Alvin Starkman operates Mezcal Educational Excursions of Oaxaca (www.mezcaleducationaltours.com).
Huatulco is known for its stunningly beautiful bays, but the region is also steeped in history and folklore. In fact, this is the stuff that epic movies are made of. Several places bear the name Santa Cruz, but the beach in Huatulco is the original one! For anyone unfamiliar with Spanish, the name translates to “Holy Cross”, but it does not refer to the Christian Son of God. Legend has it that long before the Spaniards arrived in the New World, a man with a flowing white beard floated on a cross onto this beach. The natives believed he was Quetzalcoatl, the ancient Winged Serpent God, who had promised to return to his people. No one knows what happened to the man, but the cross was erected on the beach in Santa Cruz. Continue reading The Origin of the Names ‘Huatulco’ and ‘Santa Cruz’
Since the Mexican War of Independence ended in 1821, Mexico has had over 100 heads of state. Many are barely remembered. Some are notable for rare reasons. For example, Pedro Paredes holds the world record for the shortest presidency, one hour on February 19, 1913. But others are larger than life and have left a highly visible legacy around Mexico. One unforgettable president is Vicente Guerrero. Even when traveling for purposes having nothing to do with learning about Mexico’s past, tourists are likely to stumble on Guerrero history. Continue reading The Delivery (La Entrega) of Guerrero
Homes hold more than dishes and dresses, they hold our history. Within the space of the last three months, I have found myself dismantling three intimately special and distinctly different family homes. Our home of 18 years, my parents’ home of 53 years and my husband’s family home. Completing the dismantling of just one home would have been seen as a serious accomplishment, but three, in three months, well, the word monumental comes to mind. Continue reading Homes Are History
Perhaps the story of distillation and mezcal in Mexico begins with the arrival of the Spanish during The Conquest in the first quarter of the 1500s. Or with Filipino seamen in the Manila galleon trade who reached the country’s western shores that same century. Or with Olmec or other indigenous cultures some 2,500 years ago. Continue reading Distillation and Mezcal History in Mexico: Indigenous or Foreign, Agave or Coconut
By Deborah Van Hoewyk
Very, very early on the morning of September 16, 1810, Miguel Hidalgo y Costilla, the well-read priest of Dolores, Guanajuato, stood on a balcony in the dark and delivered his impassioned El grito de Dolores (the Cry of Dolores) for independence from the gachupines (Spanish-born oppressors). Hidalgo’s declaration of independence was steeped in the thinking of the French political philosophers Jean Jacques Rousseau (1712-78) and Voltaire (nom de plume of François-Marie Arouet, 1694-1778). Continue reading Mexico’s French Century A Whirlwind History of the French in Mexico: Architecture, Fashion, Cuisine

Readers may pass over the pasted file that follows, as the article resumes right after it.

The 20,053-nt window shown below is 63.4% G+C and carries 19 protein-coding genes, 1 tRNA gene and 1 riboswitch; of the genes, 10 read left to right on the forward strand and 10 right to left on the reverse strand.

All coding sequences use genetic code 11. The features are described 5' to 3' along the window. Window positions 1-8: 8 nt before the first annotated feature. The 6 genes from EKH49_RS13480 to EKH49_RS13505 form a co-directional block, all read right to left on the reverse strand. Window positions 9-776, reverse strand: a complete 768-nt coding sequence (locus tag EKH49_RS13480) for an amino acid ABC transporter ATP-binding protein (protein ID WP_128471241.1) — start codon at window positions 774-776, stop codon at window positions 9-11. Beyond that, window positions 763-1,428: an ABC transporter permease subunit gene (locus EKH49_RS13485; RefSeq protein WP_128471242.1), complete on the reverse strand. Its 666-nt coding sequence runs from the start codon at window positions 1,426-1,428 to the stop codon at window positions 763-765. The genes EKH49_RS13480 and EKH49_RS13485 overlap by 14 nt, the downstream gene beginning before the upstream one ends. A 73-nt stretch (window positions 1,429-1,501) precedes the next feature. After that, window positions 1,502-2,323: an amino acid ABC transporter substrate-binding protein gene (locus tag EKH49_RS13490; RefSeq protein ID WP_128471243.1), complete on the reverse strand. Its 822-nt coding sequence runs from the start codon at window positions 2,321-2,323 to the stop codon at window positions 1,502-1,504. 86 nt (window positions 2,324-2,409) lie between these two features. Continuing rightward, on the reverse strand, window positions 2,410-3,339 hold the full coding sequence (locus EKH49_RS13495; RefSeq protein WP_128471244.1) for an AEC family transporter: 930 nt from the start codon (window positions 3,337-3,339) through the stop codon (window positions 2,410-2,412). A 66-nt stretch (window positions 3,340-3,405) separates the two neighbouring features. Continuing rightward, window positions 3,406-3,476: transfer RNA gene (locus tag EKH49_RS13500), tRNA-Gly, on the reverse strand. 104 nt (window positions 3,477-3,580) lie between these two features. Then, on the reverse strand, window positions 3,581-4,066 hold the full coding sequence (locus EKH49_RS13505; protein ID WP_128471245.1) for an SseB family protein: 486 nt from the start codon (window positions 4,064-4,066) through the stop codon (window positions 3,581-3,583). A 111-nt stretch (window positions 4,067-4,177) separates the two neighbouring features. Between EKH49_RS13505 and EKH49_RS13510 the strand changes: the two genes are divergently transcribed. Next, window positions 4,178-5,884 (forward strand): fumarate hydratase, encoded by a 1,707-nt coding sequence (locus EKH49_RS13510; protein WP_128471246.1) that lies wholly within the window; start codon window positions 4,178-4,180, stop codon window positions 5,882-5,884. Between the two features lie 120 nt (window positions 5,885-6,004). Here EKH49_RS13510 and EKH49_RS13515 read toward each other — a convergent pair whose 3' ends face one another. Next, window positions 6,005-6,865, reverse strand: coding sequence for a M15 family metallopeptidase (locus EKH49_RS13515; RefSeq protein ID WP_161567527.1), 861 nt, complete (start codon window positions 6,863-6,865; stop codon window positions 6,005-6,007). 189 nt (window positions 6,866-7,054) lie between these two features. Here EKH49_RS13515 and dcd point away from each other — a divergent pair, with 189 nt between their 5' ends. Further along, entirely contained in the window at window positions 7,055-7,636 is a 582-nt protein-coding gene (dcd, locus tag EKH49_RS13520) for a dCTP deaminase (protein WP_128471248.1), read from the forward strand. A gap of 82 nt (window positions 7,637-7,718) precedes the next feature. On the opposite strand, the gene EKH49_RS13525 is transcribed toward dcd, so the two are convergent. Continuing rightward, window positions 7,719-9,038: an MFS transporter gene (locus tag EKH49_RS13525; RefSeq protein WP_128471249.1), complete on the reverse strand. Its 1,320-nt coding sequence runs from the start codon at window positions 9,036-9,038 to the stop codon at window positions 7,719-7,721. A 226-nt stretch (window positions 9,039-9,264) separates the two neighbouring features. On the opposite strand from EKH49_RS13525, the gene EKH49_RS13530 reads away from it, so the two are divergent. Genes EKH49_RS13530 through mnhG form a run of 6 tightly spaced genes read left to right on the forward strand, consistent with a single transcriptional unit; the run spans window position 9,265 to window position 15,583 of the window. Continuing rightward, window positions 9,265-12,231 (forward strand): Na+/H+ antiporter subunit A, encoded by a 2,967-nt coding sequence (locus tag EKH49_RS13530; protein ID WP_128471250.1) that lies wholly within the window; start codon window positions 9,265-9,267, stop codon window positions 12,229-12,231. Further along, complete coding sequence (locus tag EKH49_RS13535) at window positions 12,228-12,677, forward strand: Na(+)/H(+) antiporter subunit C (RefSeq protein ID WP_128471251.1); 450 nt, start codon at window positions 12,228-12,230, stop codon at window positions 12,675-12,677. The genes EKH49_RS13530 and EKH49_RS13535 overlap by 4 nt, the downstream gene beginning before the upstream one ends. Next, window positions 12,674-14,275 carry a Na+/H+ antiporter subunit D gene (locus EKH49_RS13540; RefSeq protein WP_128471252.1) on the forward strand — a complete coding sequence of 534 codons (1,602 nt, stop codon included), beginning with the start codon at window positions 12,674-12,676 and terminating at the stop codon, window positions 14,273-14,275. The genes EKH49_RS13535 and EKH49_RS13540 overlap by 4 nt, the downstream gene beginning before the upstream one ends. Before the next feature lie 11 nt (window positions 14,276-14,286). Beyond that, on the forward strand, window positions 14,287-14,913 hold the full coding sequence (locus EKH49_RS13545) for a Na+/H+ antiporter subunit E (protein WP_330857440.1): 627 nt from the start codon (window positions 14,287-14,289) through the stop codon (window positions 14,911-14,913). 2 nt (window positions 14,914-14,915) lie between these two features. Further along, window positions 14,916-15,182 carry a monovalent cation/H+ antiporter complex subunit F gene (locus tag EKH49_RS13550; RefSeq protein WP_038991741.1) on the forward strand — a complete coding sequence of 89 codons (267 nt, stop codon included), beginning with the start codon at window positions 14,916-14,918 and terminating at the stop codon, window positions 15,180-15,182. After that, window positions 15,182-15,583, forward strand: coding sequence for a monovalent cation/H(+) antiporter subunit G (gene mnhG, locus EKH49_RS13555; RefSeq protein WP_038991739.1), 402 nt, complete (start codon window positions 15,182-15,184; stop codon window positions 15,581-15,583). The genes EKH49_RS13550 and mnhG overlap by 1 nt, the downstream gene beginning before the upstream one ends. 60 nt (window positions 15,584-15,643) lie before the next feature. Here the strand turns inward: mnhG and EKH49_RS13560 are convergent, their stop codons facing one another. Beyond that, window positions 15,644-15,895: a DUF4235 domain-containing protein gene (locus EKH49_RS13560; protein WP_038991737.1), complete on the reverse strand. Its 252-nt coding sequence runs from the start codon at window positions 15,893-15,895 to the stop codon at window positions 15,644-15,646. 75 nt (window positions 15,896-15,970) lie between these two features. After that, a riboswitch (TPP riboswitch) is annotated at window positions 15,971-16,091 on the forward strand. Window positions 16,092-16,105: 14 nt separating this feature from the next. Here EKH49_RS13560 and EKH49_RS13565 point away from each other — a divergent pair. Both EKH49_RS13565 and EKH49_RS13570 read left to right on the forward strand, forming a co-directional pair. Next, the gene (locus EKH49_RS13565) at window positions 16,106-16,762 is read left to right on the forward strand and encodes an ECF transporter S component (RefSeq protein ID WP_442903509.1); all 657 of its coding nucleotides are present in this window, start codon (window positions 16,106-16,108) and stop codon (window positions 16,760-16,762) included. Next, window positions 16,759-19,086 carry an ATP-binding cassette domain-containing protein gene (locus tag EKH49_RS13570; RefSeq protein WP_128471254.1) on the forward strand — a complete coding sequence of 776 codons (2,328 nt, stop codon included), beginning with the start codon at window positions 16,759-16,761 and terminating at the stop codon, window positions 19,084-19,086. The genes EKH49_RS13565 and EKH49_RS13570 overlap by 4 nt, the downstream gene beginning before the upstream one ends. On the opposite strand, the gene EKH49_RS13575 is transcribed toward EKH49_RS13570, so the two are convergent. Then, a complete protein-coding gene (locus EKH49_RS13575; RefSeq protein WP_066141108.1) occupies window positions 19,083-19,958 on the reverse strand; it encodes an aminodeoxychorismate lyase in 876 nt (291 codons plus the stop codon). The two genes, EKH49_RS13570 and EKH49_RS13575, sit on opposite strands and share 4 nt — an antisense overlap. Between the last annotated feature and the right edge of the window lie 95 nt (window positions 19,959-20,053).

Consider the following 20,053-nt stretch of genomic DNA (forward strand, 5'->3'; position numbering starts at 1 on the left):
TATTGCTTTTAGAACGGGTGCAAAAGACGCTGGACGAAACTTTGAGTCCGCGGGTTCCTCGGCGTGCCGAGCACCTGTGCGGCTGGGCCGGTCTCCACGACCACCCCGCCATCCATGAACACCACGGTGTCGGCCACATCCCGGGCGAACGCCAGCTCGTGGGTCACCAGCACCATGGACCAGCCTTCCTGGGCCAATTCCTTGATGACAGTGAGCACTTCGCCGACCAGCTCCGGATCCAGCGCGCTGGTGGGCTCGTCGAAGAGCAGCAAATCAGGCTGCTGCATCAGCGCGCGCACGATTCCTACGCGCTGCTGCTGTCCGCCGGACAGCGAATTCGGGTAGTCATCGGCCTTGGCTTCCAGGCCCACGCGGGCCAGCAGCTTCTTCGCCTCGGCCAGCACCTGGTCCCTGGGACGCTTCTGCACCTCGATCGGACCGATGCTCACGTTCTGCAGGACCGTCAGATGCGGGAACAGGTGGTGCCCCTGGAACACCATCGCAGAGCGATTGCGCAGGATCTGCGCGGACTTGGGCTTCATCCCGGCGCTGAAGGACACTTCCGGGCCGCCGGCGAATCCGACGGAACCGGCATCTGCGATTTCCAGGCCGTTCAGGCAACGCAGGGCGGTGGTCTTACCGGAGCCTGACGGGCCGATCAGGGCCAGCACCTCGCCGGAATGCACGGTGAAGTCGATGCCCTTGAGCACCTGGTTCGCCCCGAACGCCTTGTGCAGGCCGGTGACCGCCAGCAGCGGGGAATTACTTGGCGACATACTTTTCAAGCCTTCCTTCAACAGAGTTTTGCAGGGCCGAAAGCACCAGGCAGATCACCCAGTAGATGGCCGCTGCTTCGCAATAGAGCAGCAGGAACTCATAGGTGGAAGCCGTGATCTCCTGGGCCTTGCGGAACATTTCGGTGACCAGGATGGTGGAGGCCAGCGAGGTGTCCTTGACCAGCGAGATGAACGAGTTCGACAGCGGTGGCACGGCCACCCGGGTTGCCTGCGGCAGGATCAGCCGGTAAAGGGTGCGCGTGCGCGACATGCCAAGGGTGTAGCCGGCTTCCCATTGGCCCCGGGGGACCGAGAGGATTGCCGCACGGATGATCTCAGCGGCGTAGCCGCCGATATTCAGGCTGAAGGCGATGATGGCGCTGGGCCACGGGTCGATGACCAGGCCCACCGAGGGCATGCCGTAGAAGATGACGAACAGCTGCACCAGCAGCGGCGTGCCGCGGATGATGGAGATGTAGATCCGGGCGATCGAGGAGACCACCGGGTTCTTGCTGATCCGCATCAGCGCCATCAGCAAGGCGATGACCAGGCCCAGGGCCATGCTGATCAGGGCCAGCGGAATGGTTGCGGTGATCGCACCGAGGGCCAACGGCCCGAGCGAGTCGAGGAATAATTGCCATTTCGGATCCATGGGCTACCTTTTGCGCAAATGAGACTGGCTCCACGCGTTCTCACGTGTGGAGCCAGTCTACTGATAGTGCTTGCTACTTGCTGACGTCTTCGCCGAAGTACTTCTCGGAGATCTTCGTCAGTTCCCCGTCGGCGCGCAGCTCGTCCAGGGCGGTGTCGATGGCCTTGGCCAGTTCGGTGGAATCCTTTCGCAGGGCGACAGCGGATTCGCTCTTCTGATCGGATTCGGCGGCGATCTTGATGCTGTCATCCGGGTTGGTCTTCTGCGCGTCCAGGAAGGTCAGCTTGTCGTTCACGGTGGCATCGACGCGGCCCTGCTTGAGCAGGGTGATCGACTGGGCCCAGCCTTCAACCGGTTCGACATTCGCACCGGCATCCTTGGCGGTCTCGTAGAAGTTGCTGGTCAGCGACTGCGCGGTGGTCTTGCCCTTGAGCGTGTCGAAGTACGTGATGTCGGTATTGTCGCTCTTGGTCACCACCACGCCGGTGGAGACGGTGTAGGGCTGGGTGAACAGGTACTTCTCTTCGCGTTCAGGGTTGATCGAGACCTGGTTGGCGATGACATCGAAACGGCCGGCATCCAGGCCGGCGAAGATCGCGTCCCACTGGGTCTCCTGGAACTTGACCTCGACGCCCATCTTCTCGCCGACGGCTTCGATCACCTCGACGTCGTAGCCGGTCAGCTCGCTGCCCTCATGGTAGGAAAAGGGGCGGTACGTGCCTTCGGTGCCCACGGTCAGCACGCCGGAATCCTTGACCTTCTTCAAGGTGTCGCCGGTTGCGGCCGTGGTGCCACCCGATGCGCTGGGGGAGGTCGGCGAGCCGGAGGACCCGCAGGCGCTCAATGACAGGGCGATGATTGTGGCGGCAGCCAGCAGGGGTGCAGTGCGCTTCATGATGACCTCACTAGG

Would you believe me if I told you that a small group of indigenous corn farmers from southern Mexico are responsible, at least in part, for movements like Occupy Wall Street in the United States, Spain’s Indignados, and Direct Democracy Now in Greece? Wondering what could possibly connect corn farmers in Mexico with unemployed urban youth in Madrid? Well, to find the answer, you’ll have to turn back the clock 25 years and revisit the Zapatista uprising in the state of Chiapas. Continue reading The Zapatista’s Rebellion Inspiring Global Action
By Alvin Starkman, M.A, J.D.
It’s not that Angélica Vásquez Cruz sets herself apart from other gifted female artisans in the state of Oaxaca because of her feminist bent; it’s her willingness to verbalize to whomever visits her home/workshop the strength she sees in the women of Oaxaca, and how she is invariably able to capture her perspective in her art. The master ceramicist has distinguished herself from other clay sculptors not only in her hometown of Atzompa, the closest craft village to the city of Oaxaca, but throughout all of Mexico. Since age seven Angélica has been innovating and adapting her art form, and for the past quarter century she has been using different clays sourced from the farthest reaches of the country to produce variations in texture and color for her unique and highly thought-provoking pieces. Continue reading Feminism through Art
By Deborah Van Hoewyk
Mexico is macho, right? Machismo is matched with Marianismo (courtesy of the Catholic Church, every woman represents the pure and nurturing Mary), right? Except for the Tehuanas of the Isthmus, women take a back seat in Mexico, right?
Actually, not so much. The seeds of Mexican feminism were sown by women who fought—literally—in the country’s revolutions: The War of Independence (1810-21) and, a century later, the Mexican Revolution (1910-20). Continue reading Rising above Their Role: Women and the War of Independence